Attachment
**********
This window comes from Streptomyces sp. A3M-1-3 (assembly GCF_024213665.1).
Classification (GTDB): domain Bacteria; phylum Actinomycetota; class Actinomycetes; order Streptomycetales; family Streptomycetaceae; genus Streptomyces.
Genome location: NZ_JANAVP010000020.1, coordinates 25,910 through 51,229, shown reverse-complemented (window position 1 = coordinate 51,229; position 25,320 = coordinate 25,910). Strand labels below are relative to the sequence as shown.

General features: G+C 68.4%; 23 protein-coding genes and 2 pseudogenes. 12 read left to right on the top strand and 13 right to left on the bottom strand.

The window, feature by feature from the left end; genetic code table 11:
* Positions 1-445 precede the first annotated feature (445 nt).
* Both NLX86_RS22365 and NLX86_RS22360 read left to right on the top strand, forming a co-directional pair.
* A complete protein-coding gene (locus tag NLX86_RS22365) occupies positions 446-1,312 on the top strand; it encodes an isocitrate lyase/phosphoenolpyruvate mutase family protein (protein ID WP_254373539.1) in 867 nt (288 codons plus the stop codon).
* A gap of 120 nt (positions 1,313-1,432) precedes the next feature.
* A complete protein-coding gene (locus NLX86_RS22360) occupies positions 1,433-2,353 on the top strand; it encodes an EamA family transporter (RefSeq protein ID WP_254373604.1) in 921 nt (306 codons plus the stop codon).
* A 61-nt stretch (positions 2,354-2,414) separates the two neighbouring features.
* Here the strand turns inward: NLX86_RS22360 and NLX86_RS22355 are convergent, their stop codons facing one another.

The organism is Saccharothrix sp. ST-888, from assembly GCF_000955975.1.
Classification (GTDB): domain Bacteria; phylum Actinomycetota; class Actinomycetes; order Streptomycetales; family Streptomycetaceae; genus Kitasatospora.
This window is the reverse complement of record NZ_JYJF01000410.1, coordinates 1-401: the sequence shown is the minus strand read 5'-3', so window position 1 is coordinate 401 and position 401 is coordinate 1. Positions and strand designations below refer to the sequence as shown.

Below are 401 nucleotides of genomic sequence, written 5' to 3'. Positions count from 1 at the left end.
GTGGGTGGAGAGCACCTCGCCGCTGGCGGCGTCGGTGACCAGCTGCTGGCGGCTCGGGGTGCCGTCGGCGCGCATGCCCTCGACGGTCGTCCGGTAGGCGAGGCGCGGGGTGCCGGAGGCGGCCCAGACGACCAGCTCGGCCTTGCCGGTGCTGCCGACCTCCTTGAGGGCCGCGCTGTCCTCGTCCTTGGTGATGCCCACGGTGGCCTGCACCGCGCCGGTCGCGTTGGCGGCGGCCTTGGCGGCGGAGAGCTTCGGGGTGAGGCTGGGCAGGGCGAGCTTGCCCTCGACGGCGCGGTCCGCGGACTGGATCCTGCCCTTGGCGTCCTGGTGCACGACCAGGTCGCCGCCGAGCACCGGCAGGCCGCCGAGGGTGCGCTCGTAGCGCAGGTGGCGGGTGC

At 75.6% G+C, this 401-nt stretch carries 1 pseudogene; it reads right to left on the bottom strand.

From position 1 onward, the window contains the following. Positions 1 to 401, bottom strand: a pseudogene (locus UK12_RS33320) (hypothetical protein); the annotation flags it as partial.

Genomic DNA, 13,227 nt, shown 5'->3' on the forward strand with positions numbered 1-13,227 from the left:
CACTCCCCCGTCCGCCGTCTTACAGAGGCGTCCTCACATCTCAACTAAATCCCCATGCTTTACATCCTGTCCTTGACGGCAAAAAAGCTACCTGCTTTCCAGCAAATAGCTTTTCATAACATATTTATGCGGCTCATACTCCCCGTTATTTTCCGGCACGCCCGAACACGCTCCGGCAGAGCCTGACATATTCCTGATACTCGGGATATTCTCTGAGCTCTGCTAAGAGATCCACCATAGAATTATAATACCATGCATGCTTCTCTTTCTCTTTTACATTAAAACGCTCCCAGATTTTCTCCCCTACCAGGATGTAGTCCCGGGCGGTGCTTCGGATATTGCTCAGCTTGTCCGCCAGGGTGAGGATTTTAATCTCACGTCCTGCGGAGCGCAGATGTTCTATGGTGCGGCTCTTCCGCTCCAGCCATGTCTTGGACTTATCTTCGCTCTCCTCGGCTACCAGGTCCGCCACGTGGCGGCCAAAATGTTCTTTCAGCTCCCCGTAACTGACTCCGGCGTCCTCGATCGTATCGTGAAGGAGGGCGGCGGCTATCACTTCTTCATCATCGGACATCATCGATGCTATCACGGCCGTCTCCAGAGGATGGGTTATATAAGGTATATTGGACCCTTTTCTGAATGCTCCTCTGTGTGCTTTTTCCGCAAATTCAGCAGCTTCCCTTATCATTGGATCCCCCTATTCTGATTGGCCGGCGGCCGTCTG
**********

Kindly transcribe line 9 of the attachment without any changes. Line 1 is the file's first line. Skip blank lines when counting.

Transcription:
* A gap of 120 nt (positions 1,313-1,432) precedes the next feature.